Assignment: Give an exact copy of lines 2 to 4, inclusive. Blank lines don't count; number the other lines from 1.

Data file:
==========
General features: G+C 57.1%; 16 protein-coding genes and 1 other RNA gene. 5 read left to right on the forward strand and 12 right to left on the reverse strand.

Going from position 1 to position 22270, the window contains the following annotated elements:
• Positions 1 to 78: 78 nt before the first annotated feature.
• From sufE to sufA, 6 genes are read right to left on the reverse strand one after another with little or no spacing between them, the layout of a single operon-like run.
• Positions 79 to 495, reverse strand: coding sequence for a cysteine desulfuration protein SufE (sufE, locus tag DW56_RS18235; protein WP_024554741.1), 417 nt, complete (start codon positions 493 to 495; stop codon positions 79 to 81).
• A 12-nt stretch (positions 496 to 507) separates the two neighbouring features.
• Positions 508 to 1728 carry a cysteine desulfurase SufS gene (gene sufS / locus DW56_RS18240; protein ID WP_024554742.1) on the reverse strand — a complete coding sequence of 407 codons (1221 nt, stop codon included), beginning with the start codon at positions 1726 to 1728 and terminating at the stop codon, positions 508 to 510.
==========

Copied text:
Going from position 1 to position 22270, the window contains the following annotated elements:
• Positions 1 to 78: 78 nt before the first annotated feature.
• From sufE to sufA, 6 genes are read right to left on the reverse strand one after another with little or no spacing between them, the layout of a single operon-like run.